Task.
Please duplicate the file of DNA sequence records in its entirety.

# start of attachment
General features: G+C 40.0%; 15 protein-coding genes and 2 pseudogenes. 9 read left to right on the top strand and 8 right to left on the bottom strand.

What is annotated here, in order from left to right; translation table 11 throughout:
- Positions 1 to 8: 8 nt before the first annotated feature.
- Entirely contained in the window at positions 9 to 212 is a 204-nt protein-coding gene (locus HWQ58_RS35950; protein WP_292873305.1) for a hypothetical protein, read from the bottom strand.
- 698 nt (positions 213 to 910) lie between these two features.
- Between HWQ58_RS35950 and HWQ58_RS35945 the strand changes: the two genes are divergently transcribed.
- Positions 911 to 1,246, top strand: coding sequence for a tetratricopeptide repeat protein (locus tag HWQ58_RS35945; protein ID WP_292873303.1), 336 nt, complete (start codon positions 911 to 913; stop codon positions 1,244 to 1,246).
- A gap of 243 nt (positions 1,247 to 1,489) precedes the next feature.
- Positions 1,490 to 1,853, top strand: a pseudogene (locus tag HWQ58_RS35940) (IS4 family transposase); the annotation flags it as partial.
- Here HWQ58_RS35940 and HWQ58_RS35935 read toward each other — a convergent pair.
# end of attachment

General features: G+C 40.0%; 15 protein-coding genes and 2 pseudogenes. 9 read left to right on the top strand and 8 right to left on the bottom strand.

What is annotated here, in order from left to right; translation table 11 throughout:
- Positions 1 to 8: 8 nt before the first annotated feature.
- Entirely contained in the window at positions 9 to 212 is a 204-nt protein-coding gene (locus HWQ58_RS35950; protein WP_292873305.1) for a hypothetical protein, read from the bottom strand.
- 698 nt (positions 213 to 910) lie between these two features.
- Between HWQ58_RS35950 and HWQ58_RS35945 the strand changes: the two genes are divergently transcribed.
- Positions 911 to 1,246, top strand: coding sequence for a tetratricopeptide repeat protein (locus tag HWQ58_RS35945; protein ID WP_292873303.1), 336 nt, complete (start codon positions 911 to 913; stop codon positions 1,244 to 1,246).
- A gap of 243 nt (positions 1,247 to 1,489) precedes the next feature.
- Positions 1,490 to 1,853, top strand: a pseudogene (locus tag HWQ58_RS35940) (IS4 family transposase); the annotation flags it as partial.
- Here HWQ58_RS35940 and HWQ58_RS35935 read toward each other — a convergent pair.